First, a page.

PARIS (Reuters) - France on Saturday denied reports that state-controlled utility EDF had warned Italy it may halt its power exports to the country and reaffirmed its commitment to "solidarity" with its neighbors as Europe grapples with an energy crisis.
Italian newspaper La Repubblica reported earlier on Saturday that Italy had received written notification from EDF regarding a potential two-year halt on power exports as part of France's energy-saving plans.
A spokesperson for Italy's ministry of ecological transition later confirmed the newspaper report.
"French authorities deny this information and reaffirm their commitment to reciprocal electricity and gas solidarity with all of our European neighbors," the French Ministry of Energy Transition said in a statement.
An EDF spokesman also denied that the group had warned Italy of a possible suspension of its power exports to the country.
Asked about la Repubblica report, a spokesperson for the Italian Ecological Transition Ministry confirmed a communication to the ministry, adding that "the problem has been known for months due to France's problems with its nuclear power plants".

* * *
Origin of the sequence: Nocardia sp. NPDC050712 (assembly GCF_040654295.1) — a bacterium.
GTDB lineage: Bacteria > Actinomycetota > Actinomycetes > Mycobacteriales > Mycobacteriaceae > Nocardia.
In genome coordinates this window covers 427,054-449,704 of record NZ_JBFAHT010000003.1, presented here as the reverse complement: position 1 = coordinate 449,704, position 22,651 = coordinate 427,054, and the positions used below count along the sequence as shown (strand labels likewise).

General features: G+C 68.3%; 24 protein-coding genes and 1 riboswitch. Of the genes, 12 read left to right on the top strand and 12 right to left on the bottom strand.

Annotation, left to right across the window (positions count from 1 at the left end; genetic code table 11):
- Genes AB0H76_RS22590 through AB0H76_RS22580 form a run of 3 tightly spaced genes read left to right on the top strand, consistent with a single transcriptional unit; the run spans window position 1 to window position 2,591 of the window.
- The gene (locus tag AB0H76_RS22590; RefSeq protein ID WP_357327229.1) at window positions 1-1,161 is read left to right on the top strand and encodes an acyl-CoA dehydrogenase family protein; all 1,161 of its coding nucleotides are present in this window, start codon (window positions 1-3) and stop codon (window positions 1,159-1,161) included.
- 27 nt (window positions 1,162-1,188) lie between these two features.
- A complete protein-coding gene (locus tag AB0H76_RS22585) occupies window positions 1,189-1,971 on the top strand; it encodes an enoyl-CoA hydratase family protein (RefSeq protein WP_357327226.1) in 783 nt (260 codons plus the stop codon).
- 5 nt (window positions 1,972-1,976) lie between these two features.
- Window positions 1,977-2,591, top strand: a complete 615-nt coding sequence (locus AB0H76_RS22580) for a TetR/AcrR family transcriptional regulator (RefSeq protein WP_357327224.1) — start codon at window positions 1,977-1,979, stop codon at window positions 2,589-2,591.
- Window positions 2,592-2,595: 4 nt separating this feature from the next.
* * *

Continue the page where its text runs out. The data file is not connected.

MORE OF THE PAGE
"Obviously it is not certain that this will happen, but to be prepared, the ministry technicians have been working for months on different scenarios," the spokesperson told Reuters.
France has for years helped to underpin Europe's electricity supply, providing about 15% of its total power generation.
France accounted for about 5% of Italy's annual electricity consumption in 2019, according to Eurostat data.
But this year France has become a net power importer as its own production of nuclear energy hit a 30-year low due to a wave of repairs at the country's nuclear plants.
European countries are in the grip of an energy crisis triggered by a plummet in Russian natural gas supplies in the wake of the Ukraine conflict.
In an effort to increase gas savings, Italy's government said it would aim to reduce heating by 1 degree Celsius in public and private residential buildings in the second half of 2022, while cutting heating duration by one hour a day.
(Reporting by Benjamin Mallet in Paris and Giselda Vagnoni in Milan; Writing by Dominique Vidalon; Editing by Helen Popper)